Format

Send to

Choose Destination
Bioorg Med Chem Lett. 2014 Jun 1;24(11):2546-54. doi: 10.1016/j.bmcl.2014.03.095. Epub 2014 Apr 5.

Hot spot-based design of small-molecule inhibitors for protein-protein interactions.

Author information

1
Department of Chemistry, Center for Cell and Genome Science, University of Utah, 315 South 1400 East, Salt Lake City, UT 84112-0850, USA.
2
Department of Chemistry, Center for Cell and Genome Science, University of Utah, 315 South 1400 East, Salt Lake City, UT 84112-0850, USA. Electronic address: markji@chem.utah.edu.

Erratum in

  • Bioorg Med Chem Lett. 2014 Aug 1;24(15):3652.

Abstract

Protein-protein interactions (PPIs) are important targets for the development of chemical probes and therapeutic agents. From the initial discovery of the existence of hot spots at PPI interfaces, it has been proposed that hot spots might provide the key for developing small-molecule PPI inhibitors. However, there has been no review on the ways in which the knowledge of hot spots can be used to achieve inhibitor design, nor critical examination of successful examples. This Digest discusses the characteristics of hot spots and the identification of druggable hot spot pockets. An analysis of four examples of hot spot-based design reveals the importance of this strategy in discovering potent and selective PPI inhibitors. A general procedure for hot spot-based design of PPI inhibitors is outlined.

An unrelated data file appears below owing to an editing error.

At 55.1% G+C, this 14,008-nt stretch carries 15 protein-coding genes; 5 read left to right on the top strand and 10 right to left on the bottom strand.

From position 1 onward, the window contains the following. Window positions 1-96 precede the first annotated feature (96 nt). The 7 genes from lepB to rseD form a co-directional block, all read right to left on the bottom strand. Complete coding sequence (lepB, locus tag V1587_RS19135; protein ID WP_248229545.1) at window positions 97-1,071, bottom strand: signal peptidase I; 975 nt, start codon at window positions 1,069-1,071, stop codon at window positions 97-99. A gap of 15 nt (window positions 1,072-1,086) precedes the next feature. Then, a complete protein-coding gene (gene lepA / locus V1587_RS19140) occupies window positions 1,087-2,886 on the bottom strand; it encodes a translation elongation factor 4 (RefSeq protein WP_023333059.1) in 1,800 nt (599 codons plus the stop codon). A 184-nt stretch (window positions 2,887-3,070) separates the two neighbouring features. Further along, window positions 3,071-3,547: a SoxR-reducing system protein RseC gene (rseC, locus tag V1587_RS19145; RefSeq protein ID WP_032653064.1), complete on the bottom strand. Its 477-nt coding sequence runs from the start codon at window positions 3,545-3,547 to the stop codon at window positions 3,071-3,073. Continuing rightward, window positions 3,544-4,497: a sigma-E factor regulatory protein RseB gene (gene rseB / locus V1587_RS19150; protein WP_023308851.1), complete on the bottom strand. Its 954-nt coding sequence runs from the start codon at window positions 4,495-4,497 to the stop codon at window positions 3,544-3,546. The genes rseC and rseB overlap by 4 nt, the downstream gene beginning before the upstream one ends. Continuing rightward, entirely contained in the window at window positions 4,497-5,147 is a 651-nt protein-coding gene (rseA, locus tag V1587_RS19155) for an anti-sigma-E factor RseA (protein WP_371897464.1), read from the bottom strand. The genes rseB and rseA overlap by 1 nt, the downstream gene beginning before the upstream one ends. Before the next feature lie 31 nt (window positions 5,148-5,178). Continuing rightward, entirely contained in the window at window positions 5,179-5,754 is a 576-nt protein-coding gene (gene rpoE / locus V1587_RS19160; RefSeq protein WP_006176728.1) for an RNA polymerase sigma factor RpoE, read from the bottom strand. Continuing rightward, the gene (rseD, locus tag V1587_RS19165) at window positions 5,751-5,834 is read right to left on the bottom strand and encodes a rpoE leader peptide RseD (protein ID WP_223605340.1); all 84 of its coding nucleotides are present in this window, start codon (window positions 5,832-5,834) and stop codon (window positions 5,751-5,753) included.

KEYWORDS:

Hot spots; Inhibitor; Protein–protein interactions; Rational design; Selectivity

PMID:
24751445
DOI:
10.1016/j.bmcl.2014.03.095
[Indexed for MEDLINE]
Free full text

Supplemental Content

Full text links

Icon for Elsevier Science
Loading ...
Support Center